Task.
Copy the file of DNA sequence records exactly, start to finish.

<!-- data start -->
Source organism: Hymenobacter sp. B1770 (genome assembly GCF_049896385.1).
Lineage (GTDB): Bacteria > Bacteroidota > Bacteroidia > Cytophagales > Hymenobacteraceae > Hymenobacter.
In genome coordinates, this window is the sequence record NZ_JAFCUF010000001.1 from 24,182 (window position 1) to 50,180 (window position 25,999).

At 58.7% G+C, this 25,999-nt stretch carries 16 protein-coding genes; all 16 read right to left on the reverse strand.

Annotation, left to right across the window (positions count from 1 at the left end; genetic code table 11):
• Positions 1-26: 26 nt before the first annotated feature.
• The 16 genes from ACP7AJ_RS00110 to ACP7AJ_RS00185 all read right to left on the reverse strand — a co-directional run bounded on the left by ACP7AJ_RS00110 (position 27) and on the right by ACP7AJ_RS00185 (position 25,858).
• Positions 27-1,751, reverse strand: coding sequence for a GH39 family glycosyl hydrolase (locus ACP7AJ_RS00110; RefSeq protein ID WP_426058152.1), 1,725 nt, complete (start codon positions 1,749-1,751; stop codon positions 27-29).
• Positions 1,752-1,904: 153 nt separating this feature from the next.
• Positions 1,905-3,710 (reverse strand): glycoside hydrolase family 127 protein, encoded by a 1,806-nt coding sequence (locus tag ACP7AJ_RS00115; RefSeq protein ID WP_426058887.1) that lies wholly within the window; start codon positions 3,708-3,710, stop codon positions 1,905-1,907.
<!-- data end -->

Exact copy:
Source organism: Hymenobacter sp. B1770 (genome assembly GCF_049896385.1).
Lineage (GTDB): Bacteria > Bacteroidota > Bacteroidia > Cytophagales > Hymenobacteraceae > Hymenobacter.
In genome coordinates, this window is the sequence record NZ_JAFCUF010000001.1 from 24,182 (window position 1) to 50,180 (window position 25,999).

At 58.7% G+C, this 25,999-nt stretch carries 16 protein-coding genes; all 16 read right to left on the reverse strand.

Annotation, left to right across the window (positions count from 1 at the left end; genetic code table 11):
• Positions 1-26: 26 nt before the first annotated feature.
• The 16 genes from ACP7AJ_RS00110 to ACP7AJ_RS00185 all read right to left on the reverse strand — a co-directional run bounded on the left by ACP7AJ_RS00110 (position 27) and on the right by ACP7AJ_RS00185 (position 25,858).
• Positions 27-1,751, reverse strand: coding sequence for a GH39 family glycosyl hydrolase (locus ACP7AJ_RS00110; RefSeq protein ID WP_426058152.1), 1,725 nt, complete (start codon positions 1,749-1,751; stop codon positions 27-29).
• Positions 1,752-1,904: 153 nt separating this feature from the next.
• Positions 1,905-3,710 (reverse strand): glycoside hydrolase family 127 protein, encoded by a 1,806-nt coding sequence (locus tag ACP7AJ_RS00115; RefSeq protein ID WP_426058887.1) that lies wholly within the window; start codon positions 3,708-3,710, stop codon positions 1,905-1,907.